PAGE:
Monday Newspaper round up.

Secret Under-ground tunnels?

The Daily Telegraph.

North Korea is digging an underground tunnel in apparent preparation for a new nuclear test, intelligence reports have claimed. Satellite images depict mounds of earth piled at the entrance of a tunnel at a   site in northeast Punggye-ri, where two controversial nuclear tests were   conducted in 2006 and 2009. Observers fear that the creation of a new tunnel could indicate North Korea’s   intentions to conduct a third underground nuclear test, a move which would   ignite widespread international criticism. “North   Korea is covertly preparing for a third nuclear test, which would be   another grave provocation,” said a report compiled by South Korean intelligence officers and obtained by The Associated Press. “North Korea is digging up a new underground tunnel at the Punggye-ri nuclear test site, in addition to its existing two underground tunnels, and it has been confirmed that the excavation works are in the final stages.”

Syrian forces have fired across the border at protesters at a refugee camp in Turkey, wounding a Turkish translator and at least two Syrian refugees, in the first such attack since Turkey began sheltering thousands of refugees last summer.A government official  said Turkey immediately protested the incident to the Syrian charge d’affaires and asked that the fire be halted. Two refugees and one Turkish citizen, a translator, were wounded inside the camp near the town of Kilis in the south western Gaziantep province, he said.

The Nikkei Business daily

Sony is to shed 10,000 jobs worldwide over the next year, according to Japanese news reports and other media said on monday that Sony Corp. will cut 6pc of its workforce as it struggles with weak TV sales and swelling losses. Sony has announced restructuring plans by selling its chemical unit. Sony is also merging its liquid crystal display (LCD) panel operation with Toshiba and Hitachi. Mr Yasukouchi said those changes could affect up to 5,000 employees who are subject to transfers. The group aims to revive the iconic but loss-making Japanese electronics giant. Sony reported a 159bn yen (£1.2bn) loss for October-December and more than doubled its projected loss for the full fiscal year.

The FT.

The dollar continued its retreat against the yen on Monday after last week’s US employment data showing a slowdown in the pace of job creation stoked  speculation of further stimulus to keep economic recovery on track. On Friday, non-farm  payrolls data disappointed investors after just 120,000 jobs were created in  the US in March, confounding expectations of a rise of more than 200,000. “Dollar debate is now where the Federal Reserve’s centre of gravity is with  respect to further stimulus and what degree of US economic weakness it would  take to get stimulus back on the agenda,” said Steve Englander at Citigroup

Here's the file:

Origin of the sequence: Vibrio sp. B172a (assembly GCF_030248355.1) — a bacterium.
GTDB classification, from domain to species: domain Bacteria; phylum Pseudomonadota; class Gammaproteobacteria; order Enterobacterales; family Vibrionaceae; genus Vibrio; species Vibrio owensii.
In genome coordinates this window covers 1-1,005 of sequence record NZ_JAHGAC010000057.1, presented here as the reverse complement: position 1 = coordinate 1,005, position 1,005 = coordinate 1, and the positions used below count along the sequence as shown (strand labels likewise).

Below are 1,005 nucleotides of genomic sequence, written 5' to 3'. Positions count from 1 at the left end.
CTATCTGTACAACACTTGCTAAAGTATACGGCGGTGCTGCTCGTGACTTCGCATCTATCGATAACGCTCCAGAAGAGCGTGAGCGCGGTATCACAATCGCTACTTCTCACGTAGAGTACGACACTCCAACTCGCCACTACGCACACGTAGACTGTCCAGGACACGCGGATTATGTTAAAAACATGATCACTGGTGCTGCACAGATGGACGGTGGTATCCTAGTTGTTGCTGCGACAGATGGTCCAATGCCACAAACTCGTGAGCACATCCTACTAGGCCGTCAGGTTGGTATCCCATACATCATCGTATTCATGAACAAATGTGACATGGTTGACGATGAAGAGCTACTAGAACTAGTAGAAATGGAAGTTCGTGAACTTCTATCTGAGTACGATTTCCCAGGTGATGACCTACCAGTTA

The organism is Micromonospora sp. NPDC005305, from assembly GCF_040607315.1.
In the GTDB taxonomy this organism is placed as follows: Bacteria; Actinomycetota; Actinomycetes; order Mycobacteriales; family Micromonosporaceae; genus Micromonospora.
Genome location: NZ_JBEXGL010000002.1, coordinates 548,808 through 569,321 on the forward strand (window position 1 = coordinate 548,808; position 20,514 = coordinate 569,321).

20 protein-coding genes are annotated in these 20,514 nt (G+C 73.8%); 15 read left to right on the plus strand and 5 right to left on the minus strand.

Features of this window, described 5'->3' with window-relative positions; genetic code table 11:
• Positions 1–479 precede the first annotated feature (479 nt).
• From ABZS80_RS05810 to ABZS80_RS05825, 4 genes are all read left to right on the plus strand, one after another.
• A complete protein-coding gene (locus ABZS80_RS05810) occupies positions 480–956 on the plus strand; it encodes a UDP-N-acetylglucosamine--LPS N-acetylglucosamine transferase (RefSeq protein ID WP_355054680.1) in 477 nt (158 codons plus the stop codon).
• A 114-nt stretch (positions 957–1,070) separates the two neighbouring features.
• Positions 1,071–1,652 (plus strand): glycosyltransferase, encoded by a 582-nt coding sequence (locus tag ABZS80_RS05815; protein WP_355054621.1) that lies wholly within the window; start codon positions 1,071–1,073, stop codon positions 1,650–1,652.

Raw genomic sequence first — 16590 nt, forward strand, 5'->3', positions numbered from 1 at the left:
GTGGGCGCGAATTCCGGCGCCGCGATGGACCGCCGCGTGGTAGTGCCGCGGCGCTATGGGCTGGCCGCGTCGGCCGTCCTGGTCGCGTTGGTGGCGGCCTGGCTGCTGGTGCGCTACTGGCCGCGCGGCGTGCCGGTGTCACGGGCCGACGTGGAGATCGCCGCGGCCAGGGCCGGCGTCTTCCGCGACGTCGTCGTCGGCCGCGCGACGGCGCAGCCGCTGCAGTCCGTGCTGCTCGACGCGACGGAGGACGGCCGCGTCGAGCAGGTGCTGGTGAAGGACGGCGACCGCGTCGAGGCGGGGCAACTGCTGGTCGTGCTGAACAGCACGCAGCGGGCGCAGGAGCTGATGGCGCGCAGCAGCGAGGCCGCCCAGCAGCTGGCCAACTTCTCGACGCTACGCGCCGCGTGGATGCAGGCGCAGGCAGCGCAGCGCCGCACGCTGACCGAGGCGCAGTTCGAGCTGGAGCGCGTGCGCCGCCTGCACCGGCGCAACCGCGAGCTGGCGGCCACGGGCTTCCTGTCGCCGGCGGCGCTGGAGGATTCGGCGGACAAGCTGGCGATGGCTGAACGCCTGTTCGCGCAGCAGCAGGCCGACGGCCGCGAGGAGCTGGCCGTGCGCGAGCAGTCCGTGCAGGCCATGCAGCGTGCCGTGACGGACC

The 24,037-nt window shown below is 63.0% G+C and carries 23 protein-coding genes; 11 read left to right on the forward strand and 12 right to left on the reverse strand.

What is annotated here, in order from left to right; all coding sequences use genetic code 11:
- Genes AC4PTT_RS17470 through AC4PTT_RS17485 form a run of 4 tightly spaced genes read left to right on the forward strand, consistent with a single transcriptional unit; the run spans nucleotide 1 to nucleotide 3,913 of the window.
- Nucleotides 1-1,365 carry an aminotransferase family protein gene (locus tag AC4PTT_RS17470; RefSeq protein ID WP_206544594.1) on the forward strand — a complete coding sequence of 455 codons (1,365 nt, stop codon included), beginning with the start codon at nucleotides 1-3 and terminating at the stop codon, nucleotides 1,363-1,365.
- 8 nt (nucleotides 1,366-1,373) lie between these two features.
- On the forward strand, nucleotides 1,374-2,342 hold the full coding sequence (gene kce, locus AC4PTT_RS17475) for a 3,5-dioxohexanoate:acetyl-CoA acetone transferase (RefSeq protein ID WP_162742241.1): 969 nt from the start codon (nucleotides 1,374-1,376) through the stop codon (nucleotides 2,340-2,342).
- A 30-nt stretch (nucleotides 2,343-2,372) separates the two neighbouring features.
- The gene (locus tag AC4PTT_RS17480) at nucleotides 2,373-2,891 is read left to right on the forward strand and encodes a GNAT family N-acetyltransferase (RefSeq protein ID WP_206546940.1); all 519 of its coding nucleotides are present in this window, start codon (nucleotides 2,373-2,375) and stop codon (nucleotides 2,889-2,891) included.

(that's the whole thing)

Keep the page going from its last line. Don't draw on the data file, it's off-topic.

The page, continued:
Thomas Cook is on the brink of agreeing a £1.2bn deal  with banks that will secure the future of the debt-laden package-holiday  operator. Just months after its last refinancing, Sam Weihagen, Thomas Cook’s new  interim chief executive, is putting the finishing touches to an agreement that  would give a consortium of lenders 5 per cent of the company’s shares in  exchange for an extension of its bank loans to 2015.

The Daily Mail.

Millions of pensioners will be £312-a-year better off from today as changes to the state pension come into force. Basic rate payments will rise to by £5.30 a week to £107.45 while couples will see an increase of £8.50 a week. The changes will see average payments for a single person rise to £124 – up from £118 – while couples will receive £171.85. Annually this will see the average pensioner better off by £312 a year, according to the Government.

A California family claims it is owed a $130million stake in Coca-Cola Co after their father bought an antique stock certificate in 2008 for a mere $5. Tony Marohn spent the final year of his life battling the beverage company after tracing the Palmer Union Oil Co certificate to Coca-Cola. Marohn died in 2010, but his family has taken on the legal battle, saying it is entitled to about 1.8million shares of the soft-drink maker. Marohn had traced the certificate by way of long-forgotten companies such as Petrocarbon Chemicals Inc and Taylor Wine Co, according to court documents. But before the family buys that vacation home in Aspen, they’ll have to convince a skeptical Delaware Chancery Court judge that the law is on their side.

The Daily Express.

TESCO’S future in banking and America has been called into question as its chief executive, Phil Clarke, prepares to launch a bid to re-energise its core UK grocery business. Clarke is expected to use next week’s strategy review to set out the retailer’s customer service and “value proposition” credentials to boost revenues after January’s shock profit warning. The successful ingredients from trials in 200 stores will likely be rolled out in hundreds more as Tesco seeks to win back market share from rivals.

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